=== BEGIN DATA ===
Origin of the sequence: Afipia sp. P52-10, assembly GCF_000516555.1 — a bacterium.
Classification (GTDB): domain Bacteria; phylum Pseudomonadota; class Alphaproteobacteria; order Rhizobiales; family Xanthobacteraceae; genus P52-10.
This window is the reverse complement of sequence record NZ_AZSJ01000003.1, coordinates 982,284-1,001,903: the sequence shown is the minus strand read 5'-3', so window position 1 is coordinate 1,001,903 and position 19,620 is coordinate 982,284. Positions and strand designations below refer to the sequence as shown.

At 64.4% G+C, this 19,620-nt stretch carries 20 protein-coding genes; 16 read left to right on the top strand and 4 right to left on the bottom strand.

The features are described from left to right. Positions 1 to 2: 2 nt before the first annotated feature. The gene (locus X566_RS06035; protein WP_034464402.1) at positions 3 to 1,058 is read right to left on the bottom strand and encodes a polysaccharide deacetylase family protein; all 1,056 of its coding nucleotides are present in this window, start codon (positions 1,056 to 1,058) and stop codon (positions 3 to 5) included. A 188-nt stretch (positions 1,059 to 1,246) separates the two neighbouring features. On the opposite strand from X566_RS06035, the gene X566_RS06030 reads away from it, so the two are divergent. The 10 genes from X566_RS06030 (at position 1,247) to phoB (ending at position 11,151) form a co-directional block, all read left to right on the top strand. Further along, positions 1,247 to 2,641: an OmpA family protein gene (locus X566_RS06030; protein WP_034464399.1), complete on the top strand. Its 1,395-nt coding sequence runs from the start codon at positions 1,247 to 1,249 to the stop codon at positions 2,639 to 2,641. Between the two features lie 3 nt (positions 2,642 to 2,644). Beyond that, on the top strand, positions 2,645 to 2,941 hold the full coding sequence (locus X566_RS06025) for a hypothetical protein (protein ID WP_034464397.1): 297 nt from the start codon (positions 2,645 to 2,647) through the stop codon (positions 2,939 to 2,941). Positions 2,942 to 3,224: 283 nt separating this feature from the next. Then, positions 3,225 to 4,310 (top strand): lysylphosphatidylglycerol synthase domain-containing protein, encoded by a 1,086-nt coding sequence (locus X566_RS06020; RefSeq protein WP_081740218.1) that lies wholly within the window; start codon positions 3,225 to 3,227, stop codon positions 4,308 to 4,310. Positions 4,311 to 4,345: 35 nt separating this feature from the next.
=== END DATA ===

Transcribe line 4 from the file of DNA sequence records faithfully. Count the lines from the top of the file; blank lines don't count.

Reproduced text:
At 64.4% G+C, this 19,620-nt stretch carries 20 protein-coding genes; 16 read left to right on the top strand and 4 right to left on the bottom strand.